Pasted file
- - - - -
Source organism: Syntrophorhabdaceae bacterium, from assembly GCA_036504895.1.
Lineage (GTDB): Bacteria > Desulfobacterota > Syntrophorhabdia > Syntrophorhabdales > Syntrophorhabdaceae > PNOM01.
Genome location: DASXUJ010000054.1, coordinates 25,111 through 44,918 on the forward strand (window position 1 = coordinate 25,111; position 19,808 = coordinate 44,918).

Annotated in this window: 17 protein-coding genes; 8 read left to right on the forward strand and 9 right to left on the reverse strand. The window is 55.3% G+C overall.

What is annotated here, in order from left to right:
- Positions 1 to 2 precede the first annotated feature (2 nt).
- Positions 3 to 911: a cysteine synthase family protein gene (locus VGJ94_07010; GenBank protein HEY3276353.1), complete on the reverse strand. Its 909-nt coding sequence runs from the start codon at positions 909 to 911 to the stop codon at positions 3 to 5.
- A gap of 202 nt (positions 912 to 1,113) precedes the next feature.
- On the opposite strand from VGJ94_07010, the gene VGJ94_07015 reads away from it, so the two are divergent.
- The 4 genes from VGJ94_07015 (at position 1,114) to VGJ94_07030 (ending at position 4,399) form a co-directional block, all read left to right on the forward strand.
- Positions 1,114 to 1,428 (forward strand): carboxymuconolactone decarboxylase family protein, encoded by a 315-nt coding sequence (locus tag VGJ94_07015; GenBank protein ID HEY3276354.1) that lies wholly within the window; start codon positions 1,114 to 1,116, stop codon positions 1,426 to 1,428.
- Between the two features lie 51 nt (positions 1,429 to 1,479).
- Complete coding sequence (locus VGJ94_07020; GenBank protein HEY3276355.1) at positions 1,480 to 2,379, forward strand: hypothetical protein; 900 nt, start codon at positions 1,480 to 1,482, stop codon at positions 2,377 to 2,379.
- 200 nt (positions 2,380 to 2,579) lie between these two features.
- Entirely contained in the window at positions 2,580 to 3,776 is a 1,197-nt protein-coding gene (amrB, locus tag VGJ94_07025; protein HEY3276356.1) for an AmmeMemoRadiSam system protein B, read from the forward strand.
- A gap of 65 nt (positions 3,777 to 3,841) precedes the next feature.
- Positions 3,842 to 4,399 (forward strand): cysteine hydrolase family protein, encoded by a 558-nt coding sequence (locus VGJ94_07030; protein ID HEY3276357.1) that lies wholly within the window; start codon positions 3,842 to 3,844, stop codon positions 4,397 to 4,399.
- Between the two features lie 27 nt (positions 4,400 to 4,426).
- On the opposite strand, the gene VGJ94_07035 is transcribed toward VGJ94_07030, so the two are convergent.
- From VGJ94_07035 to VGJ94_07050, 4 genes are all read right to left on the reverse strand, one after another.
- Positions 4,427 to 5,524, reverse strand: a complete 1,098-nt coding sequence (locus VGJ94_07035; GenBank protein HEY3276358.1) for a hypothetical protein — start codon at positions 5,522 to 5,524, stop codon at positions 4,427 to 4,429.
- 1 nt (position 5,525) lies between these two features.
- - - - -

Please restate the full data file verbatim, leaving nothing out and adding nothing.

Source organism: Syntrophorhabdaceae bacterium, from assembly GCA_036504895.1.
Lineage (GTDB): Bacteria > Desulfobacterota > Syntrophorhabdia > Syntrophorhabdales > Syntrophorhabdaceae > PNOM01.
Genome location: DASXUJ010000054.1, coordinates 25,111 through 44,918 on the forward strand (window position 1 = coordinate 25,111; position 19,808 = coordinate 44,918).

Annotated in this window: 17 protein-coding genes; 8 read left to right on the forward strand and 9 right to left on the reverse strand. The window is 55.3% G+C overall.

What is annotated here, in order from left to right:
- Positions 1 to 2 precede the first annotated feature (2 nt).
- Positions 3 to 911: a cysteine synthase family protein gene (locus VGJ94_07010; GenBank protein HEY3276353.1), complete on the reverse strand. Its 909-nt coding sequence runs from the start codon at positions 909 to 911 to the stop codon at positions 3 to 5.
- A gap of 202 nt (positions 912 to 1,113) precedes the next feature.
- On the opposite strand from VGJ94_07010, the gene VGJ94_07015 reads away from it, so the two are divergent.
- The 4 genes from VGJ94_07015 (at position 1,114) to VGJ94_07030 (ending at position 4,399) form a co-directional block, all read left to right on the forward strand.
- Positions 1,114 to 1,428 (forward strand): carboxymuconolactone decarboxylase family protein, encoded by a 315-nt coding sequence (locus tag VGJ94_07015; GenBank protein ID HEY3276354.1) that lies wholly within the window; start codon positions 1,114 to 1,116, stop codon positions 1,426 to 1,428.
- Between the two features lie 51 nt (positions 1,429 to 1,479).
- Complete coding sequence (locus VGJ94_07020; GenBank protein HEY3276355.1) at positions 1,480 to 2,379, forward strand: hypothetical protein; 900 nt, start codon at positions 1,480 to 1,482, stop codon at positions 2,377 to 2,379.
- 200 nt (positions 2,380 to 2,579) lie between these two features.
- Entirely contained in the window at positions 2,580 to 3,776 is a 1,197-nt protein-coding gene (amrB, locus tag VGJ94_07025; protein HEY3276356.1) for an AmmeMemoRadiSam system protein B, read from the forward strand.
- A gap of 65 nt (positions 3,777 to 3,841) precedes the next feature.
- Positions 3,842 to 4,399 (forward strand): cysteine hydrolase family protein, encoded by a 558-nt coding sequence (locus VGJ94_07030; protein ID HEY3276357.1) that lies wholly within the window; start codon positions 3,842 to 3,844, stop codon positions 4,397 to 4,399.
- Between the two features lie 27 nt (positions 4,400 to 4,426).
- On the opposite strand, the gene VGJ94_07035 is transcribed toward VGJ94_07030, so the two are convergent.
- From VGJ94_07035 to VGJ94_07050, 4 genes are all read right to left on the reverse strand, one after another.
- Positions 4,427 to 5,524, reverse strand: a complete 1,098-nt coding sequence (locus VGJ94_07035; GenBank protein HEY3276358.1) for a hypothetical protein — start codon at positions 5,522 to 5,524, stop codon at positions 4,427 to 4,429.
- 1 nt (position 5,525) lies between these two features.